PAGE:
What are the differences between Notify and Indicate?
The short answer is that they both basically do the same thing, except Indicate requires acknowledgement, while Notify does not. For the longer answer, please read the rest of my post.
By default, you cannot push data to your remote client whenever your Bluetooth low energy (BLE) device has new data to publish. If you read my previous post, you will know that you need to enable the proper permission and include a “Client Characteristic Configuration Descriptor” (CCCD) for that to happen. Not forgetting, your remote client must subscribe to the attribute via the CCCD to receive the pushed data.
Typically, people push data when they want their remote client to asynchronously receive updates whenever their BLE device has new data. While you can perform a periodic polling, the method wouldn’t be very energy efficient and you will not get the quickest update (this depends on your polling rate). Also your BLE device might get updates in an aperiodic fashion, so periodic polling is an utter waste of energy. Furthermore, polling requires two-way communication and Notify is one way, so you will save on radio airtime which would lead to further energy reduction. However, because Notify is unacknowledged, it is unreliable since you will not know whether your remote client has received the data.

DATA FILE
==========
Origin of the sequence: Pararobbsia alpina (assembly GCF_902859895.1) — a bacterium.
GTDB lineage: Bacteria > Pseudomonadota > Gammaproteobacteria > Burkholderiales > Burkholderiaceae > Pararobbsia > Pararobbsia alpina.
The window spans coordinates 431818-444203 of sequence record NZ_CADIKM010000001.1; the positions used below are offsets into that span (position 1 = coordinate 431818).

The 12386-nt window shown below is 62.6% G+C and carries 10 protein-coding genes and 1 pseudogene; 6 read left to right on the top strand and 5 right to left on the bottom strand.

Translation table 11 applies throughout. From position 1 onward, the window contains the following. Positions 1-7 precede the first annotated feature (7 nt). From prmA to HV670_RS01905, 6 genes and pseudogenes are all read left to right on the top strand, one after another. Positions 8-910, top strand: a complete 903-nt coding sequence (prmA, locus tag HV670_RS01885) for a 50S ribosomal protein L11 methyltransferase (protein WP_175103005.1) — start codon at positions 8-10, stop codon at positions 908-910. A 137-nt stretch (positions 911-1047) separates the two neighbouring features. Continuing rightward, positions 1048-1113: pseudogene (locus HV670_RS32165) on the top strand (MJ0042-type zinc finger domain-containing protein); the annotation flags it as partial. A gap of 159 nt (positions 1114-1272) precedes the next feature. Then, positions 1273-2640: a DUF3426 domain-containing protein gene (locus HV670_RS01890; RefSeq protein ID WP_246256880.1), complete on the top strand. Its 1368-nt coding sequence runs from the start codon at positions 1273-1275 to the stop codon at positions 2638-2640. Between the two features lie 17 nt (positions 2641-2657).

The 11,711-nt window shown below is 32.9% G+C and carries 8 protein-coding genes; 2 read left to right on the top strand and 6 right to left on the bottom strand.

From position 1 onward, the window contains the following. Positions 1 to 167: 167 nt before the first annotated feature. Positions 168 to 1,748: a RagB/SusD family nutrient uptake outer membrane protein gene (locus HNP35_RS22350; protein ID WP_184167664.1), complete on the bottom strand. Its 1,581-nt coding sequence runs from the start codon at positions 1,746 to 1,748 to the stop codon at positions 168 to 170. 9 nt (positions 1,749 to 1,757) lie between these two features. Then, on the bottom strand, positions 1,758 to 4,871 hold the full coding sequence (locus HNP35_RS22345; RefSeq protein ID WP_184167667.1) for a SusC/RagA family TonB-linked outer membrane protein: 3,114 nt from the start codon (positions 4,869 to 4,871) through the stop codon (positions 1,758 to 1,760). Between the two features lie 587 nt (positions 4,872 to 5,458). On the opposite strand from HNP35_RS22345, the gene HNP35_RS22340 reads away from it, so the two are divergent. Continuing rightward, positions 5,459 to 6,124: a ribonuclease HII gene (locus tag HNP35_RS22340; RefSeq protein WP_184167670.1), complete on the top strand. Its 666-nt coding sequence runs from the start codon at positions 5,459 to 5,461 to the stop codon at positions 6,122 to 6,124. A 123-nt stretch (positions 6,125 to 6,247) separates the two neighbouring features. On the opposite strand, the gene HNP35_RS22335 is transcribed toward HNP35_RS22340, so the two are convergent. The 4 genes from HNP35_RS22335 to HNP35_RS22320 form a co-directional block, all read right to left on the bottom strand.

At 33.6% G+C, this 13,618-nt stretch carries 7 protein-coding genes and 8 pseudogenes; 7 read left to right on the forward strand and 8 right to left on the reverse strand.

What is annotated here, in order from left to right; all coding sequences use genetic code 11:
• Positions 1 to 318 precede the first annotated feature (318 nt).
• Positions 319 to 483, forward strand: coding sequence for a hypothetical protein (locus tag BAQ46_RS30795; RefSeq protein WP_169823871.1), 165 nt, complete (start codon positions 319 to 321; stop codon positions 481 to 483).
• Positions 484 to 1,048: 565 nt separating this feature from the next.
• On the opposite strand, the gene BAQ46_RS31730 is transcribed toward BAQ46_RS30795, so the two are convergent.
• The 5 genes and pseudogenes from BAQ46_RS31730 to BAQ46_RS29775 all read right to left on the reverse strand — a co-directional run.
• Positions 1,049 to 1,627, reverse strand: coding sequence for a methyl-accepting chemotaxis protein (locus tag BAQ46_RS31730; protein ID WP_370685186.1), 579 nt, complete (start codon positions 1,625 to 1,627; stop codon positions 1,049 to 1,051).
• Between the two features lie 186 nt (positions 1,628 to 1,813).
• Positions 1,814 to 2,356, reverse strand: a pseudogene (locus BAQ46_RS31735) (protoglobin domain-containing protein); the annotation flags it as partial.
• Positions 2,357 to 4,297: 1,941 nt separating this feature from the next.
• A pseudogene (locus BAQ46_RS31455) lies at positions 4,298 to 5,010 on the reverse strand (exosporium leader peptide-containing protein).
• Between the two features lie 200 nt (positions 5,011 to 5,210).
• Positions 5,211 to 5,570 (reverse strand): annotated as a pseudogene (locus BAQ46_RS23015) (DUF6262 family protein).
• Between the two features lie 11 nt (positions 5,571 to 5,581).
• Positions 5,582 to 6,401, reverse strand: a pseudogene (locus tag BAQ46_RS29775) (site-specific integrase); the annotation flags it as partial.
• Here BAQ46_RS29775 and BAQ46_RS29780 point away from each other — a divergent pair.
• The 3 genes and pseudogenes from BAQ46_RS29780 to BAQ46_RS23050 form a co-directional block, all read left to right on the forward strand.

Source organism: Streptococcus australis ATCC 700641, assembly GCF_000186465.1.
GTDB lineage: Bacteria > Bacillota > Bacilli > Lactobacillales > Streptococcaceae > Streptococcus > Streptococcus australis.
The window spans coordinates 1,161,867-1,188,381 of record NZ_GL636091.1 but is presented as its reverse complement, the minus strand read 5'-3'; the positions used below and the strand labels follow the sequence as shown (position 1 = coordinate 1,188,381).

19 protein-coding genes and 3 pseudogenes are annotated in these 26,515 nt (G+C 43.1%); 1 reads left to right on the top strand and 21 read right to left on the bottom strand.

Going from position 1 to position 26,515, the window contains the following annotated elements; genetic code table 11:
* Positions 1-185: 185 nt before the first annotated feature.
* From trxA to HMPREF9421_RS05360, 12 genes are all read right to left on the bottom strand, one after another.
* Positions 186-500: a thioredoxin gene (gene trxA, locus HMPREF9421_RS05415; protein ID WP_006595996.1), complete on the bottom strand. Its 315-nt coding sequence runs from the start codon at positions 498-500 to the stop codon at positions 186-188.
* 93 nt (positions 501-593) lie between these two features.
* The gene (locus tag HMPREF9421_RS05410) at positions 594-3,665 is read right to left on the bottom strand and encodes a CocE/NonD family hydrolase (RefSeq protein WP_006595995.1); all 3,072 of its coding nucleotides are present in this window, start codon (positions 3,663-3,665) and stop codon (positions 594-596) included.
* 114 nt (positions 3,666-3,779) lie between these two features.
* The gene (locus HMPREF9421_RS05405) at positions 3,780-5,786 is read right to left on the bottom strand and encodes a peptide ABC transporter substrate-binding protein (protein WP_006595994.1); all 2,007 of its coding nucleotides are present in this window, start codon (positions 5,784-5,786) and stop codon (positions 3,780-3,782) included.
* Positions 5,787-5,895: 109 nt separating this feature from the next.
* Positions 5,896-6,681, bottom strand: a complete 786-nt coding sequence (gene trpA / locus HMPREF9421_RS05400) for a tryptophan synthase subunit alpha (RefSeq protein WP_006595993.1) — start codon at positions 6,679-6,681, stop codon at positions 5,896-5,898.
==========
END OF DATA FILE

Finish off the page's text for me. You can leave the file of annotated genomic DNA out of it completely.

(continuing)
To rectify that, let me introduce the Indicate feature. It is almost the same as Notify, except it supports acknowledgment. Your remote client will have to send an acknowledgement if it has received the data. However, such reliability comes at the expense of speed since your BLE device will wait for the acknowledgement until it has timed out.
For most use cases, I would recommend you start with Notify until you find out in your test environment that data is dropping out, then you move into Indicate. In any case, Indicate might take up additional airtime, but it shouldn’t drastically affect your use case. If the communication speed of Indicate is bordering your requirement, then perhaps you should be looking at alternative wireless technologies because BLE is not meant for high-speed communication.